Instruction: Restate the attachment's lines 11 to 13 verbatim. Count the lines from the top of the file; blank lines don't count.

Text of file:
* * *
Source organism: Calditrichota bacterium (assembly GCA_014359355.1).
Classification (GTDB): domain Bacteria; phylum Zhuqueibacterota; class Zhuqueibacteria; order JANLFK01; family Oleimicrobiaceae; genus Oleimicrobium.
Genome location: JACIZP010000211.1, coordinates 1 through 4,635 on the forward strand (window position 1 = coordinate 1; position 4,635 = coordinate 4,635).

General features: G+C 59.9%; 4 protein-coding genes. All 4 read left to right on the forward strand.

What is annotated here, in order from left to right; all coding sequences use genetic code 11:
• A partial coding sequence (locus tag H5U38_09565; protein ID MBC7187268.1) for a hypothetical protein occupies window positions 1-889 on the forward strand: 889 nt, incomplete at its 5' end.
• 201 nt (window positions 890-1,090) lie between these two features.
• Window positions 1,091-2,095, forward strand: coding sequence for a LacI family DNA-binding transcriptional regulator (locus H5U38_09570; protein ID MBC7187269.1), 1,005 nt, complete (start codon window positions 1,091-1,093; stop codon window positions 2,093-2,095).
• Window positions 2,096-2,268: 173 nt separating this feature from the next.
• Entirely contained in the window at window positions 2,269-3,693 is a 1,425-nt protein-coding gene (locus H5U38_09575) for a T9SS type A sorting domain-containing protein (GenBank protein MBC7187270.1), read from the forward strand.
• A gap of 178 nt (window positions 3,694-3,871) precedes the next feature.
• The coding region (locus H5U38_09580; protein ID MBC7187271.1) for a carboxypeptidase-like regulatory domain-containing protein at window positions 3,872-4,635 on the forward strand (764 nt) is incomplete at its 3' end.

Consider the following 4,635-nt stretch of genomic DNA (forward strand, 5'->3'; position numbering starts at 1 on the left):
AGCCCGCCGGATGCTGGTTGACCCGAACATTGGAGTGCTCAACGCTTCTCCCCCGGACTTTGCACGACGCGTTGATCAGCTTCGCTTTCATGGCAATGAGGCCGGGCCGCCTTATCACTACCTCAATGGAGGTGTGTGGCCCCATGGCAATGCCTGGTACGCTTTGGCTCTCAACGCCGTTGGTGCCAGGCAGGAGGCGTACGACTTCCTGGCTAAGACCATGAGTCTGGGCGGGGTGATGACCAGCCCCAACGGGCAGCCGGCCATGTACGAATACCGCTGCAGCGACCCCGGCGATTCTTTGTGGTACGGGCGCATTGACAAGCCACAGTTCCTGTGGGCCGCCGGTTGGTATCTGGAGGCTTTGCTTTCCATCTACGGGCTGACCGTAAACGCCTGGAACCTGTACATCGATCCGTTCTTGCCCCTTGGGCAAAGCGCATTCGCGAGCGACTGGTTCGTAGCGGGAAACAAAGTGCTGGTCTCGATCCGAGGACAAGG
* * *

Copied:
• A gap of 178 nt (window positions 3,694-3,871) precedes the next feature.
• The coding region (locus H5U38_09580; protein ID MBC7187271.1) for a carboxypeptidase-like regulatory domain-containing protein at window positions 3,872-4,635 on the forward strand (764 nt) is incomplete at its 3' end.

Consider the following 4,635-nt stretch of genomic DNA (forward strand, 5'->3'; position numbering starts at 1 on the left):